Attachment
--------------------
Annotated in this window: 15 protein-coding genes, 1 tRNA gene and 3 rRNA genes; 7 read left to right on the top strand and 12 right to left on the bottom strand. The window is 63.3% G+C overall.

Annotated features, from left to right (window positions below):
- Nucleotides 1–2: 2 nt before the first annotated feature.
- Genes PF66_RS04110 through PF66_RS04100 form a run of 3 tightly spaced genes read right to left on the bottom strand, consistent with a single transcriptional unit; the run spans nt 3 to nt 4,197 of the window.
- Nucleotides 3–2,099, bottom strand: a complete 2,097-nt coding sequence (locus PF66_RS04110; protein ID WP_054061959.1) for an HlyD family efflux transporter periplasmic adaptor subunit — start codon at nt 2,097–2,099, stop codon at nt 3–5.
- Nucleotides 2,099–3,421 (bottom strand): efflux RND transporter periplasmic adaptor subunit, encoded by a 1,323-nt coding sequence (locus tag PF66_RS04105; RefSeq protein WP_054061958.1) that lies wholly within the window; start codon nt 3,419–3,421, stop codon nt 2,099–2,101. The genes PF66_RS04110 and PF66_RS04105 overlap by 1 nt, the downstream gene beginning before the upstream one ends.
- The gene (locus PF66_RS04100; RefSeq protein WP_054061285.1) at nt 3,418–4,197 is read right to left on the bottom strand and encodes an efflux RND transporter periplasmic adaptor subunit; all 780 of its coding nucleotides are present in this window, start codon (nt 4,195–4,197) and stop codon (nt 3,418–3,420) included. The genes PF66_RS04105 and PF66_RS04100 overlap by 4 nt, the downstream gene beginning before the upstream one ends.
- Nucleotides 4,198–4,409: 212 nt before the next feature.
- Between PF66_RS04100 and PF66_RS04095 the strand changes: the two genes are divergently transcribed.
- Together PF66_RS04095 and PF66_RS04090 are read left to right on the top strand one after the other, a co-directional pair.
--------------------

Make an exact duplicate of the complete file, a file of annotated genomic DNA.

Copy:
Annotated in this window: 15 protein-coding genes, 1 tRNA gene and 3 rRNA genes; 7 read left to right on the top strand and 12 right to left on the bottom strand. The window is 63.3% G+C overall.

Annotated features, from left to right (window positions below):
- Nucleotides 1–2: 2 nt before the first annotated feature.
- Genes PF66_RS04110 through PF66_RS04100 form a run of 3 tightly spaced genes read right to left on the bottom strand, consistent with a single transcriptional unit; the run spans nt 3 to nt 4,197 of the window.
- Nucleotides 3–2,099, bottom strand: a complete 2,097-nt coding sequence (locus PF66_RS04110; protein ID WP_054061959.1) for an HlyD family efflux transporter periplasmic adaptor subunit — start codon at nt 2,097–2,099, stop codon at nt 3–5.
- Nucleotides 2,099–3,421 (bottom strand): efflux RND transporter periplasmic adaptor subunit, encoded by a 1,323-nt coding sequence (locus tag PF66_RS04105; RefSeq protein WP_054061958.1) that lies wholly within the window; start codon nt 3,419–3,421, stop codon nt 2,099–2,101. The genes PF66_RS04110 and PF66_RS04105 overlap by 1 nt, the downstream gene beginning before the upstream one ends.
- The gene (locus PF66_RS04100; RefSeq protein WP_054061285.1) at nt 3,418–4,197 is read right to left on the bottom strand and encodes an efflux RND transporter periplasmic adaptor subunit; all 780 of its coding nucleotides are present in this window, start codon (nt 4,195–4,197) and stop codon (nt 3,418–3,420) included. The genes PF66_RS04105 and PF66_RS04100 overlap by 4 nt, the downstream gene beginning before the upstream one ends.
- Nucleotides 4,198–4,409: 212 nt before the next feature.
- Between PF66_RS04100 and PF66_RS04095 the strand changes: the two genes are divergently transcribed.
- Together PF66_RS04095 and PF66_RS04090 are read left to right on the top strand one after the other, a co-directional pair.